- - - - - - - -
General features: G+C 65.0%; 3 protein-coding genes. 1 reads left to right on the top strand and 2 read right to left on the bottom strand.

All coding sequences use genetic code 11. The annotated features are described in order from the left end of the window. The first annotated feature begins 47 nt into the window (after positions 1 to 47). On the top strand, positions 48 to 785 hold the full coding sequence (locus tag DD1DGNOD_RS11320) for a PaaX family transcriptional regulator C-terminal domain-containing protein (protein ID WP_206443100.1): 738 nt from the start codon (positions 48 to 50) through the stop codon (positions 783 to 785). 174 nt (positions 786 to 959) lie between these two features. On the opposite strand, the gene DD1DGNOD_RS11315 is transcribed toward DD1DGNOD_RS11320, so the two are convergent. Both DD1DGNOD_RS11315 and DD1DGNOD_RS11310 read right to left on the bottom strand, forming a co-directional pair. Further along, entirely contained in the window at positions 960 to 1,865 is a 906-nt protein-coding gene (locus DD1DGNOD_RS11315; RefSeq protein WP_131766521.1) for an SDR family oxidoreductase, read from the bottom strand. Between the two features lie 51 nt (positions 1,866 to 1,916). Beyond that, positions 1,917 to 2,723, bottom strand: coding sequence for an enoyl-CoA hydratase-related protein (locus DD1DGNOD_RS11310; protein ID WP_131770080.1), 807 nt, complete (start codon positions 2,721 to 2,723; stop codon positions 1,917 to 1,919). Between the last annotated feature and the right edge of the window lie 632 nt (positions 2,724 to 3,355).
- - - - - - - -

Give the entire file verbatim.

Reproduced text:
General features: G+C 65.0%; 3 protein-coding genes. 1 reads left to right on the top strand and 2 read right to left on the bottom strand.

All coding sequences use genetic code 11. The annotated features are described in order from the left end of the window. The first annotated feature begins 47 nt into the window (after positions 1 to 47). On the top strand, positions 48 to 785 hold the full coding sequence (locus tag DD1DGNOD_RS11320) for a PaaX family transcriptional regulator C-terminal domain-containing protein (protein ID WP_206443100.1): 738 nt from the start codon (positions 48 to 50) through the stop codon (positions 783 to 785). 174 nt (positions 786 to 959) lie between these two features. On the opposite strand, the gene DD1DGNOD_RS11315 is transcribed toward DD1DGNOD_RS11320, so the two are convergent. Both DD1DGNOD_RS11315 and DD1DGNOD_RS11310 read right to left on the bottom strand, forming a co-directional pair. Further along, entirely contained in the window at positions 960 to 1,865 is a 906-nt protein-coding gene (locus DD1DGNOD_RS11315; RefSeq protein WP_131766521.1) for an SDR family oxidoreductase, read from the bottom strand. Between the two features lie 51 nt (positions 1,866 to 1,916). Beyond that, positions 1,917 to 2,723, bottom strand: coding sequence for an enoyl-CoA hydratase-related protein (locus DD1DGNOD_RS11310; protein ID WP_131770080.1), 807 nt, complete (start codon positions 2,721 to 2,723; stop codon positions 1,917 to 1,919). Between the last annotated feature and the right edge of the window lie 632 nt (positions 2,724 to 3,355).